We then walked in the jungle for about 2 hours and understood better the reason of having a guide with us. The vegetation was dense, and it felt like plants were growing back as soon as we cut them to open the path.
We didn't see much insects or animals but the noise they were making was loud. Before going to the jungle, I was looking forward to taste the numerous fruits that our guide talked about the day before...we indeed were very fortunate to find a bunch of ants that tasted like lemon juice, miam! After this tiring walk, Franck swam in the Rio Napo and experienced tubing, which is a sort of buoy for grown up, or a tyre for very big trucks. Franck hence enjoyed a relaxing time drifting down the river.
After lunch and a heavy tropical rain, we went to an animal rescue center.
There was for instance a jaguar that was found by the police in a hotel as it was travelling with a peruvian couple. We also saw a tarentula hiden inside a leaf!
It took us about two hours to go back to the dead town of Misahualli. The sun set was amazing.
On the next day we decided go to Quito and took 2 buses with a connection in Tena. We arrived mid or late afternoon and spent a good hour going from one hostel to another to find a decent one within our budget. We initially said we would stay four nights there. We stayed in La Mariscal area, which is where most hostels are located and where all the bars, restaurants and all the "gringos" can be found. It is indeed a very lively and overpriced area but if this is what you are after you might as well go to a dodgy party town in England as you wouldn't really notice the difference and it would save you the airfare. Before dinner we headed to several tour agencies to see if we could organise a trip to the Amazon rain forest as we intended to do for a while now. All the agencies we saw were either too expensive or too cheap with poor service and we decided in the end not to go to the jungle... After an early dinner in the cheapest place recommended in our guide book we headed towards the historical centre to see the momuments lit up at night. The area was deserted and fairly small as well. We were not very impressed by our first couple of hours in Quito.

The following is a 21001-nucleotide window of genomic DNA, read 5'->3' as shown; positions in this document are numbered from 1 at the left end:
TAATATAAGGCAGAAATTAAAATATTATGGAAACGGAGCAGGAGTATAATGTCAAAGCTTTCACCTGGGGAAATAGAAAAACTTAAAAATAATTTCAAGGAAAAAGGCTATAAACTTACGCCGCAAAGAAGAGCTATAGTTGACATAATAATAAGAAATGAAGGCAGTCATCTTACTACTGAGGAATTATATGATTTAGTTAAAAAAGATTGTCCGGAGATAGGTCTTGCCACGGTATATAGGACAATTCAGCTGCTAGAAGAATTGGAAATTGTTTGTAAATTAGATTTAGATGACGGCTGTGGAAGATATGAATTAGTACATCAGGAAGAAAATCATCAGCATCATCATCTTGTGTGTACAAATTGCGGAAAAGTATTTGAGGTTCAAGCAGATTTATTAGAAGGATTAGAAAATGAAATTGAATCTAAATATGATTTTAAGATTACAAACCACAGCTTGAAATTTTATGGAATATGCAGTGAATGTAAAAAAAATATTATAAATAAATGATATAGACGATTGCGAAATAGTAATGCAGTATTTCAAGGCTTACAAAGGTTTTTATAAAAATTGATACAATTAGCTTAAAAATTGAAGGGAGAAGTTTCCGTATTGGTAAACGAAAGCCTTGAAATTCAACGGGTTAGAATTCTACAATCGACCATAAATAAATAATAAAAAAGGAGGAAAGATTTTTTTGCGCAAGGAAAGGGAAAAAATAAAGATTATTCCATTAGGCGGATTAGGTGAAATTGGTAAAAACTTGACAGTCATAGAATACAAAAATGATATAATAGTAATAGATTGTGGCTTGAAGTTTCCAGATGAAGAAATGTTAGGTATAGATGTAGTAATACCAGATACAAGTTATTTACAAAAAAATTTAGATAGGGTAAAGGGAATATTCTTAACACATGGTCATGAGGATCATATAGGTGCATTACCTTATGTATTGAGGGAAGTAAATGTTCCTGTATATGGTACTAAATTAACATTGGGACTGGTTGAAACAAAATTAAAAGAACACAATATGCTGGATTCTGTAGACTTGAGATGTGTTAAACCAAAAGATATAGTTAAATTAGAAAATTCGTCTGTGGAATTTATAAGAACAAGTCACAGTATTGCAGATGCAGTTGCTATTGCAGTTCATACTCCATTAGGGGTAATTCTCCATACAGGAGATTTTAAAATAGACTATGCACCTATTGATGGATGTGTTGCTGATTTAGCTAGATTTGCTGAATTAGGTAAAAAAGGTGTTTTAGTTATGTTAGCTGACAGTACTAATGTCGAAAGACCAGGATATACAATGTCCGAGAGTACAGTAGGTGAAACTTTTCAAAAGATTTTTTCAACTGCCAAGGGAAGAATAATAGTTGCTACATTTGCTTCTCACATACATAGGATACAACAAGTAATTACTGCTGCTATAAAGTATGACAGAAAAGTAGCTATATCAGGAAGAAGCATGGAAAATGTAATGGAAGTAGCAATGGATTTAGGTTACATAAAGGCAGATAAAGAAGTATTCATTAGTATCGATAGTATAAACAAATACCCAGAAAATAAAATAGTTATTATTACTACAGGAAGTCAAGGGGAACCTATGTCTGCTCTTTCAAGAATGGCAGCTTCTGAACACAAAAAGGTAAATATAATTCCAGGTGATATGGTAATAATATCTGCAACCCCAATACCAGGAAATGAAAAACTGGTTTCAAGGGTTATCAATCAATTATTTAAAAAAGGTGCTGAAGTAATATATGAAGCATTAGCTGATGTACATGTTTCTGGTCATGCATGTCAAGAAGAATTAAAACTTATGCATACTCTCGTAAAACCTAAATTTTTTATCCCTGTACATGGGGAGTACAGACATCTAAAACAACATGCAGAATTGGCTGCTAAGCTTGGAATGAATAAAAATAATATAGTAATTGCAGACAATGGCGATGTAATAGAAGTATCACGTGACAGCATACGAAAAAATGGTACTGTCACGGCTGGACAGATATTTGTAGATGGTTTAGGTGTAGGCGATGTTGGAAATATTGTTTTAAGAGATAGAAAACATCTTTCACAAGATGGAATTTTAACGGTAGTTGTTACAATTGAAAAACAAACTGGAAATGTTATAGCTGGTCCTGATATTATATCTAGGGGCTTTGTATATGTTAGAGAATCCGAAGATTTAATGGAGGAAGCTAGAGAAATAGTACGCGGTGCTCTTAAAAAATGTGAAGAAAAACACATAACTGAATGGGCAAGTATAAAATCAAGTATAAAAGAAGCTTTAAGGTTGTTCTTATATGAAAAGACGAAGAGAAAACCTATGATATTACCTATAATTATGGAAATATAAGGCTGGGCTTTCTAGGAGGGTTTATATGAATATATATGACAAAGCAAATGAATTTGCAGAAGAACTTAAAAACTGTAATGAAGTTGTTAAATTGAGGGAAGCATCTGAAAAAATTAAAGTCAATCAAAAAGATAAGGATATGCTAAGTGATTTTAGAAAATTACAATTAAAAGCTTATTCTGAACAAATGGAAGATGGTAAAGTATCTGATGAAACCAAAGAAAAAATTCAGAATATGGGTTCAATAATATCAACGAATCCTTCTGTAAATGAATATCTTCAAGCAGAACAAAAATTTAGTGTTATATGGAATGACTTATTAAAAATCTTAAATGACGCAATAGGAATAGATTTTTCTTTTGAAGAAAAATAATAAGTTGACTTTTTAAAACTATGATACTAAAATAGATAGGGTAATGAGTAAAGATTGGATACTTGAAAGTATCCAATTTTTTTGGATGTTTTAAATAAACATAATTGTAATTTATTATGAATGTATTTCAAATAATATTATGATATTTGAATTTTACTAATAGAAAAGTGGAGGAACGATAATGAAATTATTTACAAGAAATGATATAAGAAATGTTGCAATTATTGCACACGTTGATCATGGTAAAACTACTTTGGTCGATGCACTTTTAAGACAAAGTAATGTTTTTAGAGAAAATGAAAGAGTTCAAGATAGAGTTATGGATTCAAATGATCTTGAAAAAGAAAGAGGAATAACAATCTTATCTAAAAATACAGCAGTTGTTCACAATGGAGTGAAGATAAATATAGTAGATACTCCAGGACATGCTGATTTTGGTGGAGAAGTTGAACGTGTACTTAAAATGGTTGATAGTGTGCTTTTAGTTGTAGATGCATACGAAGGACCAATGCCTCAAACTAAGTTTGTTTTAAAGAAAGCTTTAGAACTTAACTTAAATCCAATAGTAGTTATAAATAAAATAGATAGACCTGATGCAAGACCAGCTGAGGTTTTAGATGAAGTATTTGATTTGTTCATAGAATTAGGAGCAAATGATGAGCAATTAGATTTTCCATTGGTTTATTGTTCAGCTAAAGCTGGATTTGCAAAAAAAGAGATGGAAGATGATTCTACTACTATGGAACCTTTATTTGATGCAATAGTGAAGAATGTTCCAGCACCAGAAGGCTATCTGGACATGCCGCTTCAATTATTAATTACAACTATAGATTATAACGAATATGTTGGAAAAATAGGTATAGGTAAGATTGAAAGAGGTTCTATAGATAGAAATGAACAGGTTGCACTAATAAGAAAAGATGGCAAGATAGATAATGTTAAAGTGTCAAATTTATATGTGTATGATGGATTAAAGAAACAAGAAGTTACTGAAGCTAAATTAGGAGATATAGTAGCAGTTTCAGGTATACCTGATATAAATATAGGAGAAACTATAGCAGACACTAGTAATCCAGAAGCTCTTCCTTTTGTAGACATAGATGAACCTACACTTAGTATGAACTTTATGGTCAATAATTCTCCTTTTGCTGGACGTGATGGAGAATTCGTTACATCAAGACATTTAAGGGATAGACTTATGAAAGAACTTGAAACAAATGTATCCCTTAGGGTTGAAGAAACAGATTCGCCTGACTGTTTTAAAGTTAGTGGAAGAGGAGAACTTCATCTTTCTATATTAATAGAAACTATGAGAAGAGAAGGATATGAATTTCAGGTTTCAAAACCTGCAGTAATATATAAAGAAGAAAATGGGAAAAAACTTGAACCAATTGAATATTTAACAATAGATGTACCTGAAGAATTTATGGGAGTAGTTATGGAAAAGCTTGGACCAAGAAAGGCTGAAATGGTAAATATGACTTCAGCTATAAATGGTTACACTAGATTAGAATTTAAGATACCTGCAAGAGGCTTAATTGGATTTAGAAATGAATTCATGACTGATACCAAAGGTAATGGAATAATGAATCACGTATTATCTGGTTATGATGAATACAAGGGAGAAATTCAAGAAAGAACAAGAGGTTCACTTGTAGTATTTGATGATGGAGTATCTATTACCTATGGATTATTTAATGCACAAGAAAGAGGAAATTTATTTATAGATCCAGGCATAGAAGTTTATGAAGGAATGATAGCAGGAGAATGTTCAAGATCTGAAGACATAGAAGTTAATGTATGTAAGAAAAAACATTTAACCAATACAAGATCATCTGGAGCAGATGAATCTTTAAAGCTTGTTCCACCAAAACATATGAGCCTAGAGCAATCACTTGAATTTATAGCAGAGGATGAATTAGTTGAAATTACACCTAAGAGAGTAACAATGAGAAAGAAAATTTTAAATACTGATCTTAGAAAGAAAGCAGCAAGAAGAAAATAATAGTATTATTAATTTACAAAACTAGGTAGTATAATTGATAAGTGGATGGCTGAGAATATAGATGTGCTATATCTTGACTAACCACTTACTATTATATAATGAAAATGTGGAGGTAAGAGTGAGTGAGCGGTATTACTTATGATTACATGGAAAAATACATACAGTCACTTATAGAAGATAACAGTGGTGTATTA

On our second day we decided to check another travel agency that was recommended to us for jungle trips (we changed our minds again overnight) and after a lot of haggling over we managed to get more or less the price that we wanted and decided to take the 5 days trip that they offered us. We then went back to the historical centre and actually found it rather more pleasant during the day as it was more lively. We especially realli liked going up the gothic Basilica del voto nacional, where you can not only enjoy the view but explore the platforms of various heights and see the scary gargoyls.
We finally changed our minds again and decided that we had seen enough of Quito and that we would leave for the small village of Mindo in a cloud forest 2 hours from Quito, where a lot of tropical birds could be observed. We arrived in Mindo the following day and as we did not expect, it was raining a lot. Fortunately, I had my poncho! Anyway, the bus dropped us miles away from the town center. After walking for about 20 minutes in the rain, a car kindly stopped to let us know that the town was another 7km away. The driver called us a taxi. We stayed at hostel Armonia, which looked like a wooden chalet surrounded by dense vegetation and hummingbirds.
We walked to Mindo Lago to attend the very famous frog concert.
We were so excited that we arrived an hour early to get our seats at 5.30pm. At 6.30pm, we were the only ones there and were wondering where the frogs were. At dark, we went for a walk with a guide with a torchlight around the ponds and eventually saw few little cute frogs, some big fat toads and various insects.
The next day, we left early, at 6am, to go birdwatching. It was still raining, which is not so good to spot birds. We eventually saw few toucans and other exotic birds.
On our way back, we stopped at the Mariposario to observe amazing and colourful butterflies and flowers.
We ended up walking for a very long time and we are now enjoying some quiet time writting the blog. The plan for tomorrow is first canopy, which is like going from trees to trees hooked up on a zipline; we will then go back to Quito to catch a night bus to Lago Agrio, which is the starting point of our trip to the Amazon.